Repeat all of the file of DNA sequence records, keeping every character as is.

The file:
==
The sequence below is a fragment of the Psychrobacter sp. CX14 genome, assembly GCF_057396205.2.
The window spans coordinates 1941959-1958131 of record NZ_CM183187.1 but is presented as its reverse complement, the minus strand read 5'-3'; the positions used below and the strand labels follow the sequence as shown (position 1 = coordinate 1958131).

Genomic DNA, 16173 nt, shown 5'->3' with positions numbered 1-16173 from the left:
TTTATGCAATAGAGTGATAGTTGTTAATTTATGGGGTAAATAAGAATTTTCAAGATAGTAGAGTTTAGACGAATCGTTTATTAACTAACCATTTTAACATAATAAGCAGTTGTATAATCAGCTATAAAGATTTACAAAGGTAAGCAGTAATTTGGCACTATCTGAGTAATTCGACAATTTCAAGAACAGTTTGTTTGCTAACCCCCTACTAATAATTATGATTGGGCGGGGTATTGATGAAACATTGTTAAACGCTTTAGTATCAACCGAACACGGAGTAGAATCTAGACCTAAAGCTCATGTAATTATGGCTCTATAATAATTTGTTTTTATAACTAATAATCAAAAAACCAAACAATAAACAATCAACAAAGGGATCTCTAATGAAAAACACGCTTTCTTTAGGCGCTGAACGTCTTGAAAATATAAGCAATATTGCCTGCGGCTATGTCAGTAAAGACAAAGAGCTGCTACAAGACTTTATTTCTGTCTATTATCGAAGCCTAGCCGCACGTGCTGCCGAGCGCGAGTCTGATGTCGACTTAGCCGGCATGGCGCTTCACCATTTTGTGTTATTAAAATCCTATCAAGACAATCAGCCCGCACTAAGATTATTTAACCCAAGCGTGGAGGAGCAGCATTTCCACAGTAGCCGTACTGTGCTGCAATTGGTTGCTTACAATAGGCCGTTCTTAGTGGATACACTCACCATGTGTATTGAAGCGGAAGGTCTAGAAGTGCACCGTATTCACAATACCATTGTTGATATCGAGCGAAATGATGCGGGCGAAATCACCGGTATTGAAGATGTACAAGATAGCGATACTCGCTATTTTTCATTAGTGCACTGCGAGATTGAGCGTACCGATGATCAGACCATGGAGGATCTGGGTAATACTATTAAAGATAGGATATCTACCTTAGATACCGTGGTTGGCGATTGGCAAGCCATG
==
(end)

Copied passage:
The sequence below is a fragment of the Psychrobacter sp. CX14 genome, assembly GCF_057396205.2.
The window spans coordinates 1941959-1958131 of record NZ_CM183187.1 but is presented as its reverse complement, the minus strand read 5'-3'; the positions used below and the strand labels follow the sequence as shown (position 1 = coordinate 1958131).

Genomic DNA, 16173 nt, shown 5'->3' with positions numbered 1-16173 from the left:
TTTATGCAATAGAGTGATAGTTGTTAATTTATGGGGTAAATAAGAATTTTCAAGATAGTAGAGTTTAGACGAATCGTTTATTAACTAACCATTTTAACATAATAAGCAGTTGTATAATCAGCTATAAAGATTTACAAAGGTAAGCAGTAATTTGGCACTATCTGAGTAATTCGACAATTTCAAGAACAGTTTGTTTGCTAACCCCCTACTAATAATTATGATTGGGCGGGGTATTGATGAAACATTGTTAAACGCTTTAGTATCAACCGAACACGGAGTAGAATCTAGACCTAAAGCTCATGTAATTATGGCTCTATAATAATTTGTTTTTATAACTAATAATCAAAAAACCAAACAATAAACAATCAACAAAGGGATCTCTAATGAAAAACACGCTTTCTTTAGGCGCTGAACGTCTTGAAAATATAAGCAATATTGCCTGCGGCTATGTCAGTAAAGACAAAGAGCTGCTACAAGACTTTATTTCTGTCTATTATCGAAGCCTAGCCGCACGTGCTGCCGAGCGCGAGTCTGATGTCGACTTAGCCGGCATGGCGCTTCACCATTTTGTGTTATTAAAATCCTATCAAGACAATCAGCCCGCACTAAGATTATTTAACCCAAGCGTGGAGGAGCAGCATTTCCACAGTAGCCGTACTGTGCTGCAATTGGTTGCTTACAATAGGCCGTTCTTAGTGGATACACTCACCATGTGTATTGAAGCGGAAGGTCTAGAAGTGCACCGTATTCACAATACCATTGTTGATATCGAGCGAAATGATGCGGGCGAAATCACCGGTATTGAAGATGTACAAGATAGCGATACTCGCTATTTTTCATTAGTGCACTGCGAGATTGAGCGTACCGATGATCAGACCATGGAGGATCTGGGTAATACTATTAAAGATAGGATATCTACCTTAGATACCGTGGTTGGCGATTGGCAAGCCATG